Ben Cohen is backing Leicester to beat Harlequins in Saturday's Aviva Premiership final - but only just.
Leicester slumped to 11th in the Premiership after their first six games of the season, of which they lost five, but 14 subsequent victories and a draw saw them climb to just one point behind regular season table-toppers Quins.
Then in a repeat of the last two finals, the Tigers beat Saracens 24-15 in their semi-final at Welford Road to book a remarkable eighth successive appearance in the showpiece match of the Premiership season.
Quins, meanwhile, are preparing for their first final after a nail-biting 25-23 victory over Northampton Saints in their last-four match.
And former England winger Cohen believes Leicester's superior knowhow will see them claim the spoils at Twickenham in a tight encounter.
Cohen said: "Year in, year out Leicester always produce the goods at the end of the season. They have a bit of a lull around the international parts but they finish strongly and you have to take your hat off to them.
"Harlequins have been consistent all season and finished top of the table. But Leicester know how to win trophies and in that pressure situation you'd have to give them the tag of favourites - I think they should come away with the trophy.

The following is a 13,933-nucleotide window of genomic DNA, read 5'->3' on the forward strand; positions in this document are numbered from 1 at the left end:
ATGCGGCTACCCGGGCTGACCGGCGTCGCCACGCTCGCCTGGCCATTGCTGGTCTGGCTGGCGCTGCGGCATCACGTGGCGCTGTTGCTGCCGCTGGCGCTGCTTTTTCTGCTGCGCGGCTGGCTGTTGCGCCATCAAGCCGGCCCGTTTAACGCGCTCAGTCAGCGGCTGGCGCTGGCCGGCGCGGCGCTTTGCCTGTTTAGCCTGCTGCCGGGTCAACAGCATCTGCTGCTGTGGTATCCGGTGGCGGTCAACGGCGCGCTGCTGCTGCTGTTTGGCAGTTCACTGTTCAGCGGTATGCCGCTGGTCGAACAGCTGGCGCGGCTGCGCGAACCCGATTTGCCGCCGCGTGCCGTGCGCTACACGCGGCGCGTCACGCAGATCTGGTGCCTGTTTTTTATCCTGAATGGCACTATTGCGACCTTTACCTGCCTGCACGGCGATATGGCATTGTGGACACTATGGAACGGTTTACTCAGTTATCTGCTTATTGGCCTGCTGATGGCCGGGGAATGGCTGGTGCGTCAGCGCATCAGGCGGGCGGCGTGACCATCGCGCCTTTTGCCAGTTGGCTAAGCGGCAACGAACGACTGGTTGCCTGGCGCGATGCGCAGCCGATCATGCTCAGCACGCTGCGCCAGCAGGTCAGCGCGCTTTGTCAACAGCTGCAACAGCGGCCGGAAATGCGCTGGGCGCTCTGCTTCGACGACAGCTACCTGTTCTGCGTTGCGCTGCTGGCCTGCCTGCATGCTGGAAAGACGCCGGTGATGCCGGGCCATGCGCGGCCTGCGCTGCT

"It'll be a very physical affair and I think it'll be very close. Look at Harlequins against Northampton in the semi-final; with five minutes left you wouldn't have thought they'd come back to win but they did.
"But I'd say Leicester will pip it."
Cohen is an ambassador for the Bingham Cup, the world championship of gay and inclusive rugby teams which is sponsored by Gaydar.net.
The former Sale Sharks winger played a key role in attracting the event to Manchester, where it will take place over the weekend of June 1-3.
Cohen said: "It's a fantastic tournament, people come from around the world to be involved in it. I'm passionate that anyone, regardless of their background, should be able to play rugby.
"Events such as this tournament show how rugby has become more inclusive and it also helps break down barriers and bring more people into the sport."
Since retiring from rugby, Cohen has concentrated on his 'StandUp Foundation', which aims to combat homophobia and bullying.
He added: "I never got bullied and I never saw bullying in rugby but I hear a lot about it and, having a large gay following, the stories that you hear and why they don't play sport are very sad.
"I know it does happen and we hear of horrid stories at a lower level. I'm not saying it doesn't happen at the top level, I can imagine there are some isolated incidents, but at grassroots level people need educating about homophobia, which is where racism was 20 years ago so there's a lot of education needed."